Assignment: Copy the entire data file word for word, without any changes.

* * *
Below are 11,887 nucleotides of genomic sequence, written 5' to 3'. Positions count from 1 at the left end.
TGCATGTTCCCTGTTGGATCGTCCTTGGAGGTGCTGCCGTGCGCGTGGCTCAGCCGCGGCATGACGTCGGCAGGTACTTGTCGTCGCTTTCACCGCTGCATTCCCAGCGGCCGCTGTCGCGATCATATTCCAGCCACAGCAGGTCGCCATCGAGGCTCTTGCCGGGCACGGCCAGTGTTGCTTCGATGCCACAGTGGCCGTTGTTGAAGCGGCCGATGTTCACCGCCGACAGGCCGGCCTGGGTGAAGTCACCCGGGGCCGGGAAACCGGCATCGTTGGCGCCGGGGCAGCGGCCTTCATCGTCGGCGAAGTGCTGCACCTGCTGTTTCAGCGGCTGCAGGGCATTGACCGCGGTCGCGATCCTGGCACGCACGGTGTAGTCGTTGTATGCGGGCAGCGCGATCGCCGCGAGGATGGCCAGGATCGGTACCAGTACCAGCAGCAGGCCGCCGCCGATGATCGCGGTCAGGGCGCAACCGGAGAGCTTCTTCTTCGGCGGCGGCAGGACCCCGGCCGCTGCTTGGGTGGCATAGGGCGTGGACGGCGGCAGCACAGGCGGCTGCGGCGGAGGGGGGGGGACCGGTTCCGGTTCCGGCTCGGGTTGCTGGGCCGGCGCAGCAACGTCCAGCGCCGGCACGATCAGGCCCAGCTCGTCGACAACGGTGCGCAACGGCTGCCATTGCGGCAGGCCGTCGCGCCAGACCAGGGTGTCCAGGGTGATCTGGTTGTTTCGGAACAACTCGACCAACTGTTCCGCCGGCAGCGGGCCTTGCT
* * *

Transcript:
Below are 11,887 nucleotides of genomic sequence, written 5' to 3'. Positions count from 1 at the left end.
TGCATGTTCCCTGTTGGATCGTCCTTGGAGGTGCTGCCGTGCGCGTGGCTCAGCCGCGGCATGACGTCGGCAGGTACTTGTCGTCGCTTTCACCGCTGCATTCCCAGCGGCCGCTGTCGCGATCATATTCCAGCCACAGCAGGTCGCCATCGAGGCTCTTGCCGGGCACGGCCAGTGTTGCTTCGATGCCACAGTGGCCGTTGTTGAAGCGGCCGATGTTCACCGCCGACAGGCCGGCCTGGGTGAAGTCACCCGGGGCCGGGAAACCGGCATCGTTGGCGCCGGGGCAGCGGCCTTCATCGTCGGCGAAGTGCTGCACCTGCTGTTTCAGCGGCTGCAGGGCATTGACCGCGGTCGCGATCCTGGCACGCACGGTGTAGTCGTTGTATGCGGGCAGCGCGATCGCCGCGAGGATGGCCAGGATCGGTACCAGTACCAGCAGCAGGCCGCCGCCGATGATCGCGGTCAGGGCGCAACCGGAGAGCTTCTTCTTCGGCGGCGGCAGGACCCCGGCCGCTGCTTGGGTGGCATAGGGCGTGGACGGCGGCAGCACAGGCGGCTGCGGCGGAGGGGGGGGGACCGGTTCCGGTTCCGGCTCGGGTTGCTGGGCCGGCGCAGCAACGTCCAGCGCCGGCACGATCAGGCCCAGCTCGTCGACAACGGTGCGCAACGGCTGCCATTGCGGCAGGCCGTCGCGCCAGACCAGGGTGTCCAGGGTGATCTGGTTGTTTCGGAACAACTCGACCAACTGTTCCGCCGGCAGCGGGCCTTGCT